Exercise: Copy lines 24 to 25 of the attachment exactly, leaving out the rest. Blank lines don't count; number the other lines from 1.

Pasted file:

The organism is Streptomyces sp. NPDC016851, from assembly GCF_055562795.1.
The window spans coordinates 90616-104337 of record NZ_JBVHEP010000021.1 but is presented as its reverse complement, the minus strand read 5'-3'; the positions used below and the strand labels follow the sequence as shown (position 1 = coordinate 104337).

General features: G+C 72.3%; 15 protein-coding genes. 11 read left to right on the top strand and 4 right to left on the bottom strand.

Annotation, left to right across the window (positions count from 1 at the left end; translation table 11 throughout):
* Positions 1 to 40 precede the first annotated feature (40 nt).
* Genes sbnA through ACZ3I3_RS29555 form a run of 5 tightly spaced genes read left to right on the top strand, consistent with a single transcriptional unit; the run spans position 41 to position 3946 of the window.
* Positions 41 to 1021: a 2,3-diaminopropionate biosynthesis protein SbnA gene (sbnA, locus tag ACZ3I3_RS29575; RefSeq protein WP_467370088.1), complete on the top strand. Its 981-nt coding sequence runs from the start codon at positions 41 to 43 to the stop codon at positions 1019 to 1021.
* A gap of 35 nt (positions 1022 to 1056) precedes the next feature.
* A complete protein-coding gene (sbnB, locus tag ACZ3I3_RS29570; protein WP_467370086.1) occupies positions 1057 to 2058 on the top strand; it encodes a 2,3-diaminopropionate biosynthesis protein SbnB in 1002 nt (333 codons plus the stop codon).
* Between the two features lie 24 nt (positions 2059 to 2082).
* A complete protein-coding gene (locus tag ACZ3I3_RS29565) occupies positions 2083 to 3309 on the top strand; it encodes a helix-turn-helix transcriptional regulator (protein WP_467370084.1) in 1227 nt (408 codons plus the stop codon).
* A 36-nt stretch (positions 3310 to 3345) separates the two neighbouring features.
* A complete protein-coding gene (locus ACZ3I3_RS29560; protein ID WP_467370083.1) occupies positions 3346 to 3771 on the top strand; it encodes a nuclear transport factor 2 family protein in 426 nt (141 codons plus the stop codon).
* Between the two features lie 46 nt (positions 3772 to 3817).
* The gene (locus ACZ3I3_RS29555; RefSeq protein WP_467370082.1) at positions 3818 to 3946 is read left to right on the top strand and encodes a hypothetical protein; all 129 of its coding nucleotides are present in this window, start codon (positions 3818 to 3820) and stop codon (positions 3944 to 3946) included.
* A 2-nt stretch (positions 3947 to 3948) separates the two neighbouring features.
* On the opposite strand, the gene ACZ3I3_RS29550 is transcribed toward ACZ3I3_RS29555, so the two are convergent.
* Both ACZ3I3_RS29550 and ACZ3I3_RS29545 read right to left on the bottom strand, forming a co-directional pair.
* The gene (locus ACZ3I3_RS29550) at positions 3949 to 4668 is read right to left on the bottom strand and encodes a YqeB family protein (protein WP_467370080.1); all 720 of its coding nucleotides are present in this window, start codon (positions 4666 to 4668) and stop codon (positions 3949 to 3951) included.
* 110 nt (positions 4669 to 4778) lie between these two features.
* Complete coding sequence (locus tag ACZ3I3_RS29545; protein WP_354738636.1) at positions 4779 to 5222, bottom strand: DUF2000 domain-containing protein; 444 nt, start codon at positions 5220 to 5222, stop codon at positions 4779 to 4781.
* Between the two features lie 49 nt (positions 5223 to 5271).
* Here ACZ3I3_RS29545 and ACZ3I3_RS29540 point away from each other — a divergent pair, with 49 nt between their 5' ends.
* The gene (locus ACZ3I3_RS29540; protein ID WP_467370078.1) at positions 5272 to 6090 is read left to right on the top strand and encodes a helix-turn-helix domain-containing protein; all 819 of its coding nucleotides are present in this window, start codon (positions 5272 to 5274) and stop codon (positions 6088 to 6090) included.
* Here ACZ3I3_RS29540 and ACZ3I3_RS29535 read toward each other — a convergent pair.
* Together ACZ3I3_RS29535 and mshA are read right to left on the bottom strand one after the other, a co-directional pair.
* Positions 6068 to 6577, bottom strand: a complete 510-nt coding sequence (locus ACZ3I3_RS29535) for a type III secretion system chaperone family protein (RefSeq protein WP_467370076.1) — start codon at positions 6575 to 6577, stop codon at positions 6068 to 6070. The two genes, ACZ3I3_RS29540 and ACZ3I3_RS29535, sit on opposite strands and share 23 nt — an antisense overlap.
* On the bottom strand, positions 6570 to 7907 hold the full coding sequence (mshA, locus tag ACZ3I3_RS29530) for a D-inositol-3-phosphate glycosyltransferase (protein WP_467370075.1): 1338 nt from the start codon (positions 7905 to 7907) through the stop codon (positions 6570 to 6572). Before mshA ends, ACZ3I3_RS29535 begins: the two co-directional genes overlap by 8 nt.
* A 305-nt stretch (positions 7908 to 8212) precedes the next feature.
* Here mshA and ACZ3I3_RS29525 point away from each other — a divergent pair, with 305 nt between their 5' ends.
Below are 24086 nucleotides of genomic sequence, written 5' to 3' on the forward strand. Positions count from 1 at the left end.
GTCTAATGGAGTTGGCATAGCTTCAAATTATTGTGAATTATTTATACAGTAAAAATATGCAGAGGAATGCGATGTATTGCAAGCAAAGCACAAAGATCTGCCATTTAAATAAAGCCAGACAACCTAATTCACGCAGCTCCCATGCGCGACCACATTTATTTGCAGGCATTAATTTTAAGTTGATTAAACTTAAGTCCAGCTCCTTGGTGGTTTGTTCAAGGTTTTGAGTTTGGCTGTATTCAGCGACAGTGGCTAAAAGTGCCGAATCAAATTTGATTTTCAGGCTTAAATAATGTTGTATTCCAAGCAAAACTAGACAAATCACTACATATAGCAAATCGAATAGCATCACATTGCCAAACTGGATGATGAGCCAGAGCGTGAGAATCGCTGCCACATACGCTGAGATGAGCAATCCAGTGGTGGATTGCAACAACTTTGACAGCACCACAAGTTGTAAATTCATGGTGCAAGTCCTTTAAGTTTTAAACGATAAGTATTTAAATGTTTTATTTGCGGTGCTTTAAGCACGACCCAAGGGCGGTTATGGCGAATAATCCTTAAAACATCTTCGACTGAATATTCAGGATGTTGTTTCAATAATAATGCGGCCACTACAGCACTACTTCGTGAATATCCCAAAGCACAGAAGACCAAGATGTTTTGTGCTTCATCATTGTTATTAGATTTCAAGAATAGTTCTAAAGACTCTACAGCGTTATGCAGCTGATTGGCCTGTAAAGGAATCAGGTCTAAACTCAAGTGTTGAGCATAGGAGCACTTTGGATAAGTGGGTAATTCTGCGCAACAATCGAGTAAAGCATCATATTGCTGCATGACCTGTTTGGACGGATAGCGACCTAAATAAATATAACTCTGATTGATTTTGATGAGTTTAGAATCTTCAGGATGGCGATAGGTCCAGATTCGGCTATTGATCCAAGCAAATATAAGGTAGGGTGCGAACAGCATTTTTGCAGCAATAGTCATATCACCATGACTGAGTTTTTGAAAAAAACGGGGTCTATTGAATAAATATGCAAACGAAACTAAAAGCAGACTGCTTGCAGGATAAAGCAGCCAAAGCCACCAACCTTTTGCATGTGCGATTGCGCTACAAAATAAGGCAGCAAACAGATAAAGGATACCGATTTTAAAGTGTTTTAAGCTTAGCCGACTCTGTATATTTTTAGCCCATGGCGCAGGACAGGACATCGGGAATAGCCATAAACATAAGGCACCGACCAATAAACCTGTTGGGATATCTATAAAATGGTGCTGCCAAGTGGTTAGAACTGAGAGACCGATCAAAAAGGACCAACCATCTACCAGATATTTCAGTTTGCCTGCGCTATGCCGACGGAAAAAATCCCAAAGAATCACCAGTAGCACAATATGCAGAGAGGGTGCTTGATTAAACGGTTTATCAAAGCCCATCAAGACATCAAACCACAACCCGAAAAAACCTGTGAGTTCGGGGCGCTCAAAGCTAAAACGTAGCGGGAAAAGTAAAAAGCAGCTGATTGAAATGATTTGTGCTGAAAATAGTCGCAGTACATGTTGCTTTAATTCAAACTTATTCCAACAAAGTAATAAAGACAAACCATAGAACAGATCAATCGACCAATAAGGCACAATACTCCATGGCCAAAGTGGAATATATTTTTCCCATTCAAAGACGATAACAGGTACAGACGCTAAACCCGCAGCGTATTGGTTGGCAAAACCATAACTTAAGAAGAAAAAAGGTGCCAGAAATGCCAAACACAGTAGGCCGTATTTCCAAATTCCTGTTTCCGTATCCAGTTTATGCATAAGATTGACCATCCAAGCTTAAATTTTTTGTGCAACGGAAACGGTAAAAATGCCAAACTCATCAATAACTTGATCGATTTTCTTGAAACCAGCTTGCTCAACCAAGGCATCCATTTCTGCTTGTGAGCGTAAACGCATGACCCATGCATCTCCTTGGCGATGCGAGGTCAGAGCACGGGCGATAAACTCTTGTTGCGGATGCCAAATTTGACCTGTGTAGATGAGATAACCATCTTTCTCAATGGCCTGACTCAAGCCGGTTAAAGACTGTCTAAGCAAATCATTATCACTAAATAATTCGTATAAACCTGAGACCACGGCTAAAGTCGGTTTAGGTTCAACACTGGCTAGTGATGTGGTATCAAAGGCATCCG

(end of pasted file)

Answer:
* The gene (locus ACZ3I3_RS29540; protein ID WP_467370078.1) at positions 5272 to 6090 is read left to right on the top strand and encodes a helix-turn-helix domain-containing protein; all 819 of its coding nucleotides are present in this window, start codon (positions 5272 to 5274) and stop codon (positions 6088 to 6090) included.
* Here ACZ3I3_RS29540 and ACZ3I3_RS29535 read toward each other — a convergent pair.